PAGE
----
US - Legislation in the US prohibiting the use of 401(k) plans to prevent retirement saving 'leakage' has gained industry support.
In addition to outlawing debit cards, they want to limit the number of loans plan participants can take.
Beth Almeida, executive director at the National Institute on Retirement Security (NIRS), said the number of private sector workers in the US who could rely upon a modest but stable retirement income from a pension was falling, which left an increasing number with only 401(k) accounts.
She said: "We also know that further complicating the retirement crisis is the 'leakage' of retirement assets from these individual 401(k) savings accounts. And it appears that current economic conditions are exacerbating the leakage.
"Although workers probably have every intention of repaying their accounts, life gets in the way. Loans turn into withdrawals with high penalties and taxes - resulting in even less savings."
Almeida said addressing leakage was a step in the right direction. However, she added: "Restoring retirement readiness will come when all Americans have access to the basic three-legged retirement stool: individual savings, Social Security, and locked pension piggybanks."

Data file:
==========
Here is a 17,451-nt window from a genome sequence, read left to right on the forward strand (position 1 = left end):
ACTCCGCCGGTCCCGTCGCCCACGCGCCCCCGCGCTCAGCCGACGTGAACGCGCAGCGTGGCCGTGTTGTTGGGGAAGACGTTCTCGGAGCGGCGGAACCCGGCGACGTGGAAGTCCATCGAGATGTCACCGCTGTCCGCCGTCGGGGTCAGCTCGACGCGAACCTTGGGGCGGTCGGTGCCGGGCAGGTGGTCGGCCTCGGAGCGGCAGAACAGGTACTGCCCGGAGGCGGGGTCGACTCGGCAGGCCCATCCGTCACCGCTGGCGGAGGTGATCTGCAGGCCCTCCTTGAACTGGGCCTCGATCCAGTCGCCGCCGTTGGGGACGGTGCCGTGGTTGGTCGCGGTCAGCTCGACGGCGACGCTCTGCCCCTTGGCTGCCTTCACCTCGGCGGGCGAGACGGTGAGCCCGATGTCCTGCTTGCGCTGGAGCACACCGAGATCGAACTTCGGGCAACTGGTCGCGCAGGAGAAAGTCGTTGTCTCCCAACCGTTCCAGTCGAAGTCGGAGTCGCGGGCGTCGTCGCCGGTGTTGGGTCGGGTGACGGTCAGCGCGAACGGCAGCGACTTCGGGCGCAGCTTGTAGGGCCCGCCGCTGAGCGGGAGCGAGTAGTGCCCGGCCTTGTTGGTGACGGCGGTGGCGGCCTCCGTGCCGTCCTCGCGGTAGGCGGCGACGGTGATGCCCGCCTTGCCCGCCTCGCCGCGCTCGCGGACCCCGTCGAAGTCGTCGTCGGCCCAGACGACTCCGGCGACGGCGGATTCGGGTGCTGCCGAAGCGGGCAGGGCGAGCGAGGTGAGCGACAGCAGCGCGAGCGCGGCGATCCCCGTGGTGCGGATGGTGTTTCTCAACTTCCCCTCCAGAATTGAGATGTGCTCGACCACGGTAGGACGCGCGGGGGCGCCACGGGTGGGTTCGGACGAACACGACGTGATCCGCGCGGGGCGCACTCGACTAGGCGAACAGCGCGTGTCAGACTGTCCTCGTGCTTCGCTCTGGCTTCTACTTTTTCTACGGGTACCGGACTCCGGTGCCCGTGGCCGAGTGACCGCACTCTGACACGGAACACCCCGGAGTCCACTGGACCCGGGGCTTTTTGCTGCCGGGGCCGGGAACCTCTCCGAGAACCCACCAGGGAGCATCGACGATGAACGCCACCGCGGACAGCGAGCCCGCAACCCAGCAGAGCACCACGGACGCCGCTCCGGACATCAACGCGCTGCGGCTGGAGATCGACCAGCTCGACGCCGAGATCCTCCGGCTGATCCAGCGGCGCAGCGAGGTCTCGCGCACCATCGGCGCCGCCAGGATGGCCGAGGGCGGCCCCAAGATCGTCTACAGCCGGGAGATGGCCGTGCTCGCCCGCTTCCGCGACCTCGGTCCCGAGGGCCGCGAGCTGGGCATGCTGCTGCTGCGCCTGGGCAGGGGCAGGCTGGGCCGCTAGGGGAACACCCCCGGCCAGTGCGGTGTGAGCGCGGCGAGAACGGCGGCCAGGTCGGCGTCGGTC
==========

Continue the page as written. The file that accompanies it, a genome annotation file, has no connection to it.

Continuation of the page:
Howard Yata, managing director, Wilshire Consulting, said while leakage from 401(k) plans was not currently a major problem, the state of the economy, widespread layoffs in the financial industry, and the fact people were having trouble with mortgage payments, meant some participants might make them an enticing pool of resource.
He said while current loan programmes from 401(k) were somewhat complicated, the introduction of debit cards could see usage become casual.
He said: "I agree with the proponents of legislation, in this case against casual use of 401(k) balances. As defined benefit plans have become the primary retirement vehicles in many instances, it is important to maintain long term perspective for retirement."
Roger S. Williams, managing director, investment consulting, Rogerscasey, said it wasn't wise to allow plan participants easy access to their 401(k) assets.
He said: "The whole concept of implying that people can get to these assets easily makes us uncomfortable. Access should be limited and controlled or employees will never be able to reach their retirement objectives."
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